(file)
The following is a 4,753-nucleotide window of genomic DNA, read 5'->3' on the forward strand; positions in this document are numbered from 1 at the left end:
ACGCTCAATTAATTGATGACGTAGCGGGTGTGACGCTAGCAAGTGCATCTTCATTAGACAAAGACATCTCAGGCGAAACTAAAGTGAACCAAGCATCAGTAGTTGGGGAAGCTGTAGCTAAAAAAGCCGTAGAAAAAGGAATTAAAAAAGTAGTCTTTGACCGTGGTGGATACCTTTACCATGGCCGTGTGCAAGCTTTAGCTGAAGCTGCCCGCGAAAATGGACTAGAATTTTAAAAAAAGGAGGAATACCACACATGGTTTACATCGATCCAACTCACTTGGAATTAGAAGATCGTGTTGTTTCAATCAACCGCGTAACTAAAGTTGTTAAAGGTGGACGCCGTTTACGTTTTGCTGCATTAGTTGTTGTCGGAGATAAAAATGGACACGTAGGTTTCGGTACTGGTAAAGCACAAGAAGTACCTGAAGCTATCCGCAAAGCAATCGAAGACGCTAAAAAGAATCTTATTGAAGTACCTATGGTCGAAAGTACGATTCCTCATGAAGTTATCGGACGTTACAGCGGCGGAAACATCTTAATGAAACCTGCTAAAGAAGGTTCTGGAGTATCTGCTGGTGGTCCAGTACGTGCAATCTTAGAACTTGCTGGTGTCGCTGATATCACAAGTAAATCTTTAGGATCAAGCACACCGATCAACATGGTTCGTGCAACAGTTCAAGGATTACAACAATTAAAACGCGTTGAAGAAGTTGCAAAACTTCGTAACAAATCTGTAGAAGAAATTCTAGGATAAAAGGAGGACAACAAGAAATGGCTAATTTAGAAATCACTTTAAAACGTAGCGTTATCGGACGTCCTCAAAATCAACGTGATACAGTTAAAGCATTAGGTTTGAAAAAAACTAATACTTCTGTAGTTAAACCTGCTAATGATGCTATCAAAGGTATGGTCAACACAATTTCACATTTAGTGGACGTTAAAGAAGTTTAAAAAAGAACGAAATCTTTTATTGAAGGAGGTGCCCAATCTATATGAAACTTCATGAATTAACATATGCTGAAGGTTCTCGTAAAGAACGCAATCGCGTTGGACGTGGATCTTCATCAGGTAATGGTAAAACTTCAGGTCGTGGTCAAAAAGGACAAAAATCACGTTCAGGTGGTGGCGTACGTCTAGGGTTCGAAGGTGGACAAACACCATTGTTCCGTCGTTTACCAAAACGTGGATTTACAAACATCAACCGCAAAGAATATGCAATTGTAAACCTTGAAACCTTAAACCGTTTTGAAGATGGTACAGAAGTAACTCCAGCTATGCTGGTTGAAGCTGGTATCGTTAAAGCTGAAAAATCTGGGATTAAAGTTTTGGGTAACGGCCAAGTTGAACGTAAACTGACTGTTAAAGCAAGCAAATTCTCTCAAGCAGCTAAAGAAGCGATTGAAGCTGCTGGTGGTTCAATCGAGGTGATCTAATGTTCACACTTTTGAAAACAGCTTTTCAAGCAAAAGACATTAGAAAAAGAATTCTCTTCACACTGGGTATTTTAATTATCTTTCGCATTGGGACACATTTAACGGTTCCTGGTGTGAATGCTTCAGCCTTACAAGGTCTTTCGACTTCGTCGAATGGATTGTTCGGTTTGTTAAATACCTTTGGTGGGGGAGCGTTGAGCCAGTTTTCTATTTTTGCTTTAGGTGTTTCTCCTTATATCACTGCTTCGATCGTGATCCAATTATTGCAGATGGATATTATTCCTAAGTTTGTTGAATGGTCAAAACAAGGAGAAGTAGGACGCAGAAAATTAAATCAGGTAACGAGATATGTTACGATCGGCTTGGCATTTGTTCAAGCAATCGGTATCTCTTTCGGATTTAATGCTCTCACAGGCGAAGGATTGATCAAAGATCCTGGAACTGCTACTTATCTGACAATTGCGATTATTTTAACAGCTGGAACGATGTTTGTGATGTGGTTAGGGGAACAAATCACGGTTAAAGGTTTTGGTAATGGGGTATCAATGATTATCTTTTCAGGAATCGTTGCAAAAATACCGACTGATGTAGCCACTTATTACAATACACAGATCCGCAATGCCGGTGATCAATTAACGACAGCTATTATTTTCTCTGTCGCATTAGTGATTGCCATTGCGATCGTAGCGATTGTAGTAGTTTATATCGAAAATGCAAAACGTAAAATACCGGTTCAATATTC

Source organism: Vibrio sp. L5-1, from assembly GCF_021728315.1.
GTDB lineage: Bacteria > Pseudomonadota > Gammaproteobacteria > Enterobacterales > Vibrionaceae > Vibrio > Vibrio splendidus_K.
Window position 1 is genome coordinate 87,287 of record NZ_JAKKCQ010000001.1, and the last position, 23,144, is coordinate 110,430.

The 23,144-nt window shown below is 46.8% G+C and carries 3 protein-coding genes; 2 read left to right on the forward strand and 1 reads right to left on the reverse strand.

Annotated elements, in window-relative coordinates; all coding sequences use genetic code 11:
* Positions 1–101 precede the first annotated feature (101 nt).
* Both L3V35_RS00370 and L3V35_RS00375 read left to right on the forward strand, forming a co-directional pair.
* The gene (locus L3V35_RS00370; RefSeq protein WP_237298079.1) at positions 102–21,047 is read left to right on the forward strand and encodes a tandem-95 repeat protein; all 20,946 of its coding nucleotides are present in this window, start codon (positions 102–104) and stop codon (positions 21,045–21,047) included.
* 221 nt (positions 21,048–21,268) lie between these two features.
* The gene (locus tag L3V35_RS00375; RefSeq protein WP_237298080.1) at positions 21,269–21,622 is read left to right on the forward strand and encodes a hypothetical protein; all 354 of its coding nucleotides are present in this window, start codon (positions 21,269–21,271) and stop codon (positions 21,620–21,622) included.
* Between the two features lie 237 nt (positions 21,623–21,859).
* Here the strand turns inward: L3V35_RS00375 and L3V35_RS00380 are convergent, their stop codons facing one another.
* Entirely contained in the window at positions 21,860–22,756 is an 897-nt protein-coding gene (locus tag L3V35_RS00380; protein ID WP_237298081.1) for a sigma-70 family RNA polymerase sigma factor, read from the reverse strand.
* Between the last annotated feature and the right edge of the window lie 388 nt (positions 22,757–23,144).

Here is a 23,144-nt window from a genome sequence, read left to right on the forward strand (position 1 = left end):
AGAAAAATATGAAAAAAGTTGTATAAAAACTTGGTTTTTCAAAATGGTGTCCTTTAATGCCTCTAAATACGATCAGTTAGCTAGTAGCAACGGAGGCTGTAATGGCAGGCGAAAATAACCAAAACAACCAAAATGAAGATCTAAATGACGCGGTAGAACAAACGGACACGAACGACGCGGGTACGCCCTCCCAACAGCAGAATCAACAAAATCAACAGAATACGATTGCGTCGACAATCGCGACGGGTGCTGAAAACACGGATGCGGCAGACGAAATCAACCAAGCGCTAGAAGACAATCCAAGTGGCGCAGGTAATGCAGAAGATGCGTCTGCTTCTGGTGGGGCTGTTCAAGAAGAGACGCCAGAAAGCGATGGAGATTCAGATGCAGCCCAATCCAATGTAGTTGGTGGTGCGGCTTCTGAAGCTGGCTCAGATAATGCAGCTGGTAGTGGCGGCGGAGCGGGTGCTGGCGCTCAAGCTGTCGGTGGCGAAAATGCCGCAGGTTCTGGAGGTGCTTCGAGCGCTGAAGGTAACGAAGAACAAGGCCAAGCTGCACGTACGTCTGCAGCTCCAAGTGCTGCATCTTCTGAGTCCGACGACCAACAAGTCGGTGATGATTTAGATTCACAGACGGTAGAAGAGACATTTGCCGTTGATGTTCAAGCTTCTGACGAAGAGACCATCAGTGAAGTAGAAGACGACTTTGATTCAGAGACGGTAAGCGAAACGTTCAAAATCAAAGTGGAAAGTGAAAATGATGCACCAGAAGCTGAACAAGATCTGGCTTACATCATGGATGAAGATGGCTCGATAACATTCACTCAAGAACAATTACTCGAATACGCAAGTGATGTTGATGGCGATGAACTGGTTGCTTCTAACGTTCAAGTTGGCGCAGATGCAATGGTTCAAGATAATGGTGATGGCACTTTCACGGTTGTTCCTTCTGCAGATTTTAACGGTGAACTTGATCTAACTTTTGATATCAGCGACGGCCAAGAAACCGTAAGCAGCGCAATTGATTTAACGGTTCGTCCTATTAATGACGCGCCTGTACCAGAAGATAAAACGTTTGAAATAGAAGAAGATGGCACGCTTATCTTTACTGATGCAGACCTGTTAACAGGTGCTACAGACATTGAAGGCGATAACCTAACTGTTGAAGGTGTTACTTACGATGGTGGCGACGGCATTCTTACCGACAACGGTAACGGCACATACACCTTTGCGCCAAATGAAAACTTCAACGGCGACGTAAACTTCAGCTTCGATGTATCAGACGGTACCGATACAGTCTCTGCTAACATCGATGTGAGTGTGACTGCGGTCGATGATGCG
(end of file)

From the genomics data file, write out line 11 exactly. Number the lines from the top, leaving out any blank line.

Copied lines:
* 221 nt (positions 21,048–21,268) lie between these two features.